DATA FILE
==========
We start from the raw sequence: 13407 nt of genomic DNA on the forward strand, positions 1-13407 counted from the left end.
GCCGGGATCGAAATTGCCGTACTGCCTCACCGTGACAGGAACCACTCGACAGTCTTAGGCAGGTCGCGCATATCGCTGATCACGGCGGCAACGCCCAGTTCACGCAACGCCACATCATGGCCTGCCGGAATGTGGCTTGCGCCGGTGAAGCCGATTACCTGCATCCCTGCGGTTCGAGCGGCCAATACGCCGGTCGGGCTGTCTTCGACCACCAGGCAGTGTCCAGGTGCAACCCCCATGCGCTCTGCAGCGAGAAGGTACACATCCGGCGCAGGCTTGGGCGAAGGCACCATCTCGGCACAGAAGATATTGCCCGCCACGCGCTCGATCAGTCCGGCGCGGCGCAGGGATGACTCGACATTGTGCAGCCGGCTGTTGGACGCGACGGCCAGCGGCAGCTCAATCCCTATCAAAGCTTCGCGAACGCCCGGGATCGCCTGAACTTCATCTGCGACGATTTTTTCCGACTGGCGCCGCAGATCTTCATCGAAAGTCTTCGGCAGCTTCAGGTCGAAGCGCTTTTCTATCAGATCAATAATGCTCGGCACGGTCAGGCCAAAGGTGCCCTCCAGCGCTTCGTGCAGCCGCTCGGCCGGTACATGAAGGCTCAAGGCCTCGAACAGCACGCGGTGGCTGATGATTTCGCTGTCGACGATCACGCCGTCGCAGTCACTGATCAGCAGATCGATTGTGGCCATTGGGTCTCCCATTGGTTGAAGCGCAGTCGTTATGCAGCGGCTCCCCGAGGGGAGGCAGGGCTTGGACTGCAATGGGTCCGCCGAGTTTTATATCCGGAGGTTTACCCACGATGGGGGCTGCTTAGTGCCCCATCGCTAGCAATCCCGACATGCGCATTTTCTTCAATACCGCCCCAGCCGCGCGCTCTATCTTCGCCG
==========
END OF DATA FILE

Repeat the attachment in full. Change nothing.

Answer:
We start from the raw sequence: 13407 nt of genomic DNA on the forward strand, positions 1-13407 counted from the left end.
GCCGGGATCGAAATTGCCGTACTGCCTCACCGTGACAGGAACCACTCGACAGTCTTAGGCAGGTCGCGCATATCGCTGATCACGGCGGCAACGCCCAGTTCACGCAACGCCACATCATGGCCTGCCGGAATGTGGCTTGCGCCGGTGAAGCCGATTACCTGCATCCCTGCGGTTCGAGCGGCCAATACGCCGGTCGGGCTGTCTTCGACCACCAGGCAGTGTCCAGGTGCAACCCCCATGCGCTCTGCAGCGAGAAGGTACACATCCGGCGCAGGCTTGGGCGAAGGCACCATCTCGGCACAGAAGATATTGCCCGCCACGCGCTCGATCAGTCCGGCGCGGCGCAGGGATGACTCGACATTGTGCAGCCGGCTGTTGGACGCGACGGCCAGCGGCAGCTCAATCCCTATCAAAGCTTCGCGAACGCCCGGGATCGCCTGAACTTCATCTGCGACGATTTTTTCCGACTGGCGCCGCAGATCTTCATCGAAAGTCTTCGGCAGCTTCAGGTCGAAGCGCTTTTCTATCAGATCAATAATGCTCGGCACGGTCAGGCCAAAGGTGCCCTCCAGCGCTTCGTGCAGCCGCTCGGCCGGTACATGAAGGCTCAAGGCCTCGAACAGCACGCGGTGGCTGATGATTTCGCTGTCGACGATCACGCCGTCGCAGTCACTGATCAGCAGATCGATTGTGGCCATTGGGTCTCCCATTGGTTGAAGCGCAGTCGTTATGCAGCGGCTCCCCGAGGGGAGGCAGGGCTTGGACTGCAATGGGTCCGCCGAGTTTTATATCCGGAGGTTTACCCACGATGGGGGCTGCTTAGTGCCCCATCGCTAGCAATCCCGACATGCGCATTTTCTTCAATACCGCCCCAGCCGCGCGCTCTATCTTCGCCG